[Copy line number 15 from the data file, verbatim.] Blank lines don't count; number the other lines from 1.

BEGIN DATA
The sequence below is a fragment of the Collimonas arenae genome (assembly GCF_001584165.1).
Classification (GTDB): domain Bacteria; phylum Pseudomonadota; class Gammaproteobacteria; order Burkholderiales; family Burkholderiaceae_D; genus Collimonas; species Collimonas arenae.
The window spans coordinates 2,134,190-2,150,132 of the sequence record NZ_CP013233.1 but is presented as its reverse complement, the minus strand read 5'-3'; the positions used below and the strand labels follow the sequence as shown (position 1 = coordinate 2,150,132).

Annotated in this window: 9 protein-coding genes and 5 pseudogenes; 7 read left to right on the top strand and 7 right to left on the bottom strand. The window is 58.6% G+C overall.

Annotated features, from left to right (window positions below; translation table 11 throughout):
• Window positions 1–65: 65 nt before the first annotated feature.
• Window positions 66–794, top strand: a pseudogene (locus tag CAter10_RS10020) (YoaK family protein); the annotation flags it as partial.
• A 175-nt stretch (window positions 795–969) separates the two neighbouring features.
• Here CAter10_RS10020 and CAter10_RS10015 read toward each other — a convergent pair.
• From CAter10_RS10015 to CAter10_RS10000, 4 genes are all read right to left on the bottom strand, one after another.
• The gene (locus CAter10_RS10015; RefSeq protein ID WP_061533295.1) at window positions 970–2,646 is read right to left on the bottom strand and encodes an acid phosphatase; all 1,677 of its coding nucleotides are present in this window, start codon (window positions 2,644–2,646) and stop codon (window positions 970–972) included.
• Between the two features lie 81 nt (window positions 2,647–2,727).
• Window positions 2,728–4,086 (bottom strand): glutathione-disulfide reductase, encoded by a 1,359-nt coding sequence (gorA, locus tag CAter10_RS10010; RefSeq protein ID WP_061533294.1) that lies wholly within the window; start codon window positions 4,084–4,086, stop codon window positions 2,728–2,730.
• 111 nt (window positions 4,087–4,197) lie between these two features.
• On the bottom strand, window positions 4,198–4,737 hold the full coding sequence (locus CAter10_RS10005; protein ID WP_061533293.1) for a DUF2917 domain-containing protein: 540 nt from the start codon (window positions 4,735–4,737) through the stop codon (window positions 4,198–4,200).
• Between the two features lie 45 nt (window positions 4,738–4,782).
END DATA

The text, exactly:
• On the bottom strand, window positions 4,198–4,737 hold the full coding sequence (locus CAter10_RS10005; protein ID WP_061533293.1) for a DUF2917 domain-containing protein: 540 nt from the start codon (window positions 4,735–4,737) through the stop codon (window positions 4,198–4,200).